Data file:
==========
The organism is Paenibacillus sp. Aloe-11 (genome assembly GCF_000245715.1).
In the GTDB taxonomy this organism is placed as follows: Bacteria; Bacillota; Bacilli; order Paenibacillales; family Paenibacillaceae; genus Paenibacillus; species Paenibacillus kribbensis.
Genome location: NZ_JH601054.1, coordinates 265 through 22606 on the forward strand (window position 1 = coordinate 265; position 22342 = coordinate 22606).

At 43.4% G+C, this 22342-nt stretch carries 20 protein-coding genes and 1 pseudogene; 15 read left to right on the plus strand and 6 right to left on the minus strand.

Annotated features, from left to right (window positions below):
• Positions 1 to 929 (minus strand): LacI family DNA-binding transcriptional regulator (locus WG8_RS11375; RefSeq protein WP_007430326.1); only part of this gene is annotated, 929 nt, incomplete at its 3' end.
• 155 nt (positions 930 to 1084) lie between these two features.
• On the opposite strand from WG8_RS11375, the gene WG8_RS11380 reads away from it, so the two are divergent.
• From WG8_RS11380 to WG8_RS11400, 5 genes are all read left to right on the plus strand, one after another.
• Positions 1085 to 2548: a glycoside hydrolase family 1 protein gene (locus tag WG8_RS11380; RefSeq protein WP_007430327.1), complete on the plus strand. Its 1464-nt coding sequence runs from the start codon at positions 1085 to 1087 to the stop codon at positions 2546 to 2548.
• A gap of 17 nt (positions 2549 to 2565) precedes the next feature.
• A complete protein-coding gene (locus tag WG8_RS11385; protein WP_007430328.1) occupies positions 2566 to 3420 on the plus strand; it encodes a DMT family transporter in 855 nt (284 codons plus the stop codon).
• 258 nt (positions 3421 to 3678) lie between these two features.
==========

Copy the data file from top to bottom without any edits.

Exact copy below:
The organism is Paenibacillus sp. Aloe-11 (genome assembly GCF_000245715.1).
In the GTDB taxonomy this organism is placed as follows: Bacteria; Bacillota; Bacilli; order Paenibacillales; family Paenibacillaceae; genus Paenibacillus; species Paenibacillus kribbensis.
Genome location: NZ_JH601054.1, coordinates 265 through 22606 on the forward strand (window position 1 = coordinate 265; position 22342 = coordinate 22606).

At 43.4% G+C, this 22342-nt stretch carries 20 protein-coding genes and 1 pseudogene; 15 read left to right on the plus strand and 6 right to left on the minus strand.

Annotated features, from left to right (window positions below):
• Positions 1 to 929 (minus strand): LacI family DNA-binding transcriptional regulator (locus WG8_RS11375; RefSeq protein WP_007430326.1); only part of this gene is annotated, 929 nt, incomplete at its 3' end.
• 155 nt (positions 930 to 1084) lie between these two features.
• On the opposite strand from WG8_RS11375, the gene WG8_RS11380 reads away from it, so the two are divergent.
• From WG8_RS11380 to WG8_RS11400, 5 genes are all read left to right on the plus strand, one after another.
• Positions 1085 to 2548: a glycoside hydrolase family 1 protein gene (locus tag WG8_RS11380; RefSeq protein WP_007430327.1), complete on the plus strand. Its 1464-nt coding sequence runs from the start codon at positions 1085 to 1087 to the stop codon at positions 2546 to 2548.
• A gap of 17 nt (positions 2549 to 2565) precedes the next feature.
• A complete protein-coding gene (locus tag WG8_RS11385; protein WP_007430328.1) occupies positions 2566 to 3420 on the plus strand; it encodes a DMT family transporter in 855 nt (284 codons plus the stop codon).
• 258 nt (positions 3421 to 3678) lie between these two features.